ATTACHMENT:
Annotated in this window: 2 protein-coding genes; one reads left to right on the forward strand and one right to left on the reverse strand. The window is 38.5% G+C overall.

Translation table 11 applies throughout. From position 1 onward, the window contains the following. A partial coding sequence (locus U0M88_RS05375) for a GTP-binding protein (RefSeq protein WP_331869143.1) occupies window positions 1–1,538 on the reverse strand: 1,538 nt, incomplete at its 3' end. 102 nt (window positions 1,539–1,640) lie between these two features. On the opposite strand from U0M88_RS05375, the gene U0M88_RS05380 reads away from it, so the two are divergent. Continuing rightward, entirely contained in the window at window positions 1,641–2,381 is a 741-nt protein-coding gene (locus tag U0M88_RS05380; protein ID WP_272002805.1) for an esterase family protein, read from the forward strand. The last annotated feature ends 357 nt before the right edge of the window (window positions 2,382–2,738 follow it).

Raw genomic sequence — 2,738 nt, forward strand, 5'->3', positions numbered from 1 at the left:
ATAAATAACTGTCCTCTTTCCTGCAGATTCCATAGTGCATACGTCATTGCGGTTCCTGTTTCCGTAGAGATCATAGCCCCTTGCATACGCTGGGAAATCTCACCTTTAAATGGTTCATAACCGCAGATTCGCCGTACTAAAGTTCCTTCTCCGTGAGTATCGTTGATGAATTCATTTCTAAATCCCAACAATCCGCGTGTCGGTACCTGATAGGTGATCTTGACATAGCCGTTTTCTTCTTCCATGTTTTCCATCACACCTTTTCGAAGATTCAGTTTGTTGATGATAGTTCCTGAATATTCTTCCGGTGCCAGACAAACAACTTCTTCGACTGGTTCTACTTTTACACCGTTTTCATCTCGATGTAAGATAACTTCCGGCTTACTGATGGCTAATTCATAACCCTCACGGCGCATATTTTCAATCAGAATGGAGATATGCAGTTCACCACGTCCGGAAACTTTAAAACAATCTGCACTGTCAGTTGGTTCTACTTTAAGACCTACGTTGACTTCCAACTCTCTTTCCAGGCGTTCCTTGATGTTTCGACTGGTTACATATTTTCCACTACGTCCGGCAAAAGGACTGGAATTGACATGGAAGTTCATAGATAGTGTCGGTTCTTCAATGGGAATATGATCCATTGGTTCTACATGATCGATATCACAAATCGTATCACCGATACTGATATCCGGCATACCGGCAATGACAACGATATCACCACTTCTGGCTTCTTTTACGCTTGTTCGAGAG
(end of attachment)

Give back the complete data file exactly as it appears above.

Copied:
Annotated in this window: 2 protein-coding genes; one reads left to right on the forward strand and one right to left on the reverse strand. The window is 38.5% G+C overall.

Translation table 11 applies throughout. From position 1 onward, the window contains the following. A partial coding sequence (locus U0M88_RS05375) for a GTP-binding protein (RefSeq protein WP_331869143.1) occupies window positions 1–1,538 on the reverse strand: 1,538 nt, incomplete at its 3' end. 102 nt (window positions 1,539–1,640) lie between these two features. On the opposite strand from U0M88_RS05375, the gene U0M88_RS05380 reads away from it, so the two are divergent. Continuing rightward, entirely contained in the window at window positions 1,641–2,381 is a 741-nt protein-coding gene (locus tag U0M88_RS05380; protein ID WP_272002805.1) for an esterase family protein, read from the forward strand. The last annotated feature ends 357 nt before the right edge of the window (window positions 2,382–2,738 follow it).

Raw genomic sequence — 2,738 nt, forward strand, 5'->3', positions numbered from 1 at the left:
ATAAATAACTGTCCTCTTTCCTGCAGATTCCATAGTGCATACGTCATTGCGGTTCCTGTTTCCGTAGAGATCATAGCCCCTTGCATACGCTGGGAAATCTCACCTTTAAATGGTTCATAACCGCAGATTCGCCGTACTAAAGTTCCTTCTCCGTGAGTATCGTTGATGAATTCATTTCTAAATCCCAACAATCCGCGTGTCGGTACCTGATAGGTGATCTTGACATAGCCGTTTTCTTCTTCCATGTTTTCCATCACACCTTTTCGAAGATTCAGTTTGTTGATGATAGTTCCTGAATATTCTTCCGGTGCCAGACAAACAACTTCTTCGACTGGTTCTACTTTTACACCGTTTTCATCTCGATGTAAGATAACTTCCGGCTTACTGATGGCTAATTCATAACCCTCACGGCGCATATTTTCAATCAGAATGGAGATATGCAGTTCACCACGTCCGGAAACTTTAAAACAATCTGCACTGTCAGTTGGTTCTACTTTAAGACCTACGTTGACTTCCAACTCTCTTTCCAGGCGTTCCTTGATGTTTCGACTGGTTACATATTTTCCACTACGTCCGGCAAAAGGACTGGAATTGACATGGAAGTTCATAGATAGTGTCGGTTCTTCAATGGGAATATGATCCATTGGTTCTACATGATCGATATCACAAATCGTATCACCGATACTGATATCCGGCATACCGGCAATGACAACGATATCACCACTTCTGGCTTCTTTTACGCTTGTTCGAGAG